What Coaches Want to See from QBs Entering Their 2nd Season

Matt Stein@MatthewJSteinCorrespondent IIMay 15, 2013

As good as the 2012 class of rookie quarterbacks were, coaches will be looking for more in 2013.
As good as the 2012 class of rookie quarterbacks were, coaches will be looking for more in 2013.Win McNamee/Getty Images

There are things that NFL coaches want to see from their quarterbacks as they enter year No. 2. Even with such a talented crop of second-year quarterbacks in Andrew Luck, Russell Wilson and Robert Griffin III, coaches are going to want to see more.

The main thing they're looking for is improvement. While that may seem like an obvious statement, there are certain areas of the game where a quarterback needs to improve in their second season in the NFL.

Today I'm going to take you through these specific areas of improvement that coaches want to see in year two.


Ball Security

Look at the great quarterbacks in the NFL and you'll see that one thing they excel at is not turning the ball over.

Aaron Rodgers, Tom Brady and Peyton Manning combined to throw 27 interceptions last season. Andrew Luck, on the other hand, threw 18 interceptions alone in his rookie year.

Rookies can often have a difficult time handling the speed of the NFL game, as they've never played against 11 defenders as quick and talented as an NFL team's starting lineup. This causes them to make errors and ultimately turn the ball over.

Cam Newton is a perfect example of a quarterback who improved on ball security during his sophomore season. As you can see in the chart below, Newton threw less overall interceptions and had a lower attempt-to-interception ratio as well.


Year Attempts Interceptions Passes per Interception
2011 517 17 30.4
2012 485 12 40.4

All statistics courtesy of NFL.com.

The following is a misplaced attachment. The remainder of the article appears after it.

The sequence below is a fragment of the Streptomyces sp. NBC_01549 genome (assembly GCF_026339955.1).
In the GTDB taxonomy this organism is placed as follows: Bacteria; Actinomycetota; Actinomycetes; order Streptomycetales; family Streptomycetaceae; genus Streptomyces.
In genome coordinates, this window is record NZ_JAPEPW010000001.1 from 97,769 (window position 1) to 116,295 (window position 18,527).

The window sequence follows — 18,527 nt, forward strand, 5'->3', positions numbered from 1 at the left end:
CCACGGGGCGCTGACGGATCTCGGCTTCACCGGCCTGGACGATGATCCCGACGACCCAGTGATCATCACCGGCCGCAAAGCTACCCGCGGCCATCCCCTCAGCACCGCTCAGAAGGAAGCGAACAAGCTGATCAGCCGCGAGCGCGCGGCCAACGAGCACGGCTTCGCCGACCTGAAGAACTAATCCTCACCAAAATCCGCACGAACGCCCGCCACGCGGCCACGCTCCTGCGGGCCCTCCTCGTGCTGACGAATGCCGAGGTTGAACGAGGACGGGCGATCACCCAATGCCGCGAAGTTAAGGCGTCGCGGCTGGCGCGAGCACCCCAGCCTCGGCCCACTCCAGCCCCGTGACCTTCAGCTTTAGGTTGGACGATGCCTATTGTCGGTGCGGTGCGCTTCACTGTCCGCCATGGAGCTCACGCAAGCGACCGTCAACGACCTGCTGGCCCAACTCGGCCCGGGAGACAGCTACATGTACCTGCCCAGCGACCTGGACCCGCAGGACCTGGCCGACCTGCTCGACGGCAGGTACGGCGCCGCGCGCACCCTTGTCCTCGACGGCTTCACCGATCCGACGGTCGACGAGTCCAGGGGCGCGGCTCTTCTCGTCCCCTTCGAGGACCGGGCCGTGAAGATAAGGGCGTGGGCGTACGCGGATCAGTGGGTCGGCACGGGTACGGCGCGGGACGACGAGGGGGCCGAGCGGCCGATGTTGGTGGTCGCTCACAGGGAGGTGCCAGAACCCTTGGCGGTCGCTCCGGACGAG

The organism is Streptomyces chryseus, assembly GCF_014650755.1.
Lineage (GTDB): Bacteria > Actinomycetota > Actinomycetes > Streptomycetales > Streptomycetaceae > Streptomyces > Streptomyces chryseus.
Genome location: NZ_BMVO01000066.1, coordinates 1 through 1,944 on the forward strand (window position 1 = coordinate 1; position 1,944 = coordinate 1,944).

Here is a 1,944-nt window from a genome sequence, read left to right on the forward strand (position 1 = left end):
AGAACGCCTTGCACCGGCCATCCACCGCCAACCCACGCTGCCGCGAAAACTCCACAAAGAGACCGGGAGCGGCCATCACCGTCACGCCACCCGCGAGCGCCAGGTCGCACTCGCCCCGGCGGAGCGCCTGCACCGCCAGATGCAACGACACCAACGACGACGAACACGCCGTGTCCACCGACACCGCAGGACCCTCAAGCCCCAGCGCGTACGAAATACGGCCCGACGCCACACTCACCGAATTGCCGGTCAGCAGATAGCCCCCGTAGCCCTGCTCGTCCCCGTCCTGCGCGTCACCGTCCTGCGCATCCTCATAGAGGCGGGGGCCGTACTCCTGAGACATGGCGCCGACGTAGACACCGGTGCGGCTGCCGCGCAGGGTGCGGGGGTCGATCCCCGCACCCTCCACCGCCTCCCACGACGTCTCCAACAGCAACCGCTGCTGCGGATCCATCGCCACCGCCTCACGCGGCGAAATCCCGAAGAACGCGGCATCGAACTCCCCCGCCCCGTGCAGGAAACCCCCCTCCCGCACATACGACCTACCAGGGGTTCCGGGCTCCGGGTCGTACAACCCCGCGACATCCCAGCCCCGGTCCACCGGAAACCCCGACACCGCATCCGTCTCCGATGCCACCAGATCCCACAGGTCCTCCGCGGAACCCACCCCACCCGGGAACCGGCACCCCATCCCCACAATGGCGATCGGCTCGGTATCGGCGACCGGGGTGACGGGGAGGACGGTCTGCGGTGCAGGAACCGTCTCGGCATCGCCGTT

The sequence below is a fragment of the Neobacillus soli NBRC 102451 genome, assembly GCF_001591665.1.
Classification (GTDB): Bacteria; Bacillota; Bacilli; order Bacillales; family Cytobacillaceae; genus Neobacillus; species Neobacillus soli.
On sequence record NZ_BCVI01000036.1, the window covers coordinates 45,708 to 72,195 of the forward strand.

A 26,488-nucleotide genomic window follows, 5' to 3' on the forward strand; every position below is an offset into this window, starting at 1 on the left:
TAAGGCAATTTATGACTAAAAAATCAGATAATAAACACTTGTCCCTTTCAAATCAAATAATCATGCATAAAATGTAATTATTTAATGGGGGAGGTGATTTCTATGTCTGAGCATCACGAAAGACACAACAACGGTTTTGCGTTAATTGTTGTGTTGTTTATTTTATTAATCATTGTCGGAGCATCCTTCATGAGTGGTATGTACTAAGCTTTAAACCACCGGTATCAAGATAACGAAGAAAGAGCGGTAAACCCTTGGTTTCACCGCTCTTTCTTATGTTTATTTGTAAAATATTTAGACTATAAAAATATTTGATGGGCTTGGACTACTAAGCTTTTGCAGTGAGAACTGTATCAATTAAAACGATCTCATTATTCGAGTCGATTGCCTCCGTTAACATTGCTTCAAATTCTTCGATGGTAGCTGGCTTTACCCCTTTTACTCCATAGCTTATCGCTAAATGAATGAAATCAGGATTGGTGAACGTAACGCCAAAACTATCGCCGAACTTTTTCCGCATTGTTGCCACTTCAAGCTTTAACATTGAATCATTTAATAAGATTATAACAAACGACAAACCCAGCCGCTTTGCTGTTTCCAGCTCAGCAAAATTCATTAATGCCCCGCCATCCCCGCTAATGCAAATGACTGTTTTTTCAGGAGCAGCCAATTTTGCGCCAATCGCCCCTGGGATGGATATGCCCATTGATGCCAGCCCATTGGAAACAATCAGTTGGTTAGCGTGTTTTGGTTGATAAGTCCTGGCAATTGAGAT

Coaches can handle a large amount of errors in year one, but they need to see ball security improvement going forward. 


Pocket Presence

One thing that rookie quarterbacks struggle with is pocket presence. They’re used to their offensive line dominating in the college game and having all the time in the world to throw the ball.

That simply isn’t how it is in the NFL. You have to know where pressure is coming from or else you’re going to struggle.

Blaine Gabbert is the perfect example of a second-year quarterback struggling to grasp pocket presence. During his rookie season, Gabbert looked like a deer in the headlights whenever pressure came his way. He’d become afraid and simply couldn’t make a play whenever there was a defensive player in his midst.

Unfortunately, instead of Gabbert improving on this quality during his second season, he made little to no improvement at all. 

Ignore the music in the video above and watch how Gabbert moves directly into the pressure caused by the Cincinnati Bengals to take a sack. Instead of rolling out right where he could extend the play, Gabbert runs directly into Domata Peko.

Coaches can put up with that type of behavior during the rookie season, but that behavior needs to change during the second year. Quarterbacks need to be able to feel the pressure and make the proper adjustments.



No matter who you are coming out of college, a 10-year veteran is going to have a hard time entrusting their team to a 21-year-old kid. The final area that a coach wants to see an improvement from in their second-year quarterback is in their role as a leader.

Coaches want to see their franchise quarterback in complete command of the huddle, executing the two-minute drill with the poise of a veteran. 

During the 2013 NFL draft, Robert Griffin III was seen doing jumping jacks and jogging around the stage at the Washington Redskins' 2013 NFL draft party. Griffin said at the event, according to Stephen Czarda of Redskins.com:


“I’m good. You guys saw me jumping; I can run a little bit [too]. So I’ll be good, no worries,” Griffin III said with a smile on his face. “I’ll take it slow, but at the same time I’ll be ready to go.”


That type of effort to be ready to play at the start of the season after a serious injury proves that Griffin is ready to be the true leader of the team.

From taking control during offseason training camps to legitimately putting forth an effort to improve in preseason, second-year quarterbacks need to step up as the leader of their respective teams.

Offensive veterans that don't trust their quarterback tend to struggle. When veterans struggle they can't help the younger players on their roster, which in turn negatively affects the entire team.


All of these areas are where coaches want to see a quarterback improve during their second season. Failure to do so could cause an owner or GM to seriously question whether or not they should stick with that quarterback for a third year.

From Luck, Griffin and Russell to Brandon Weeden and others, coaches will be looking for more from their sophomore quarterbacks entering the 2013 season.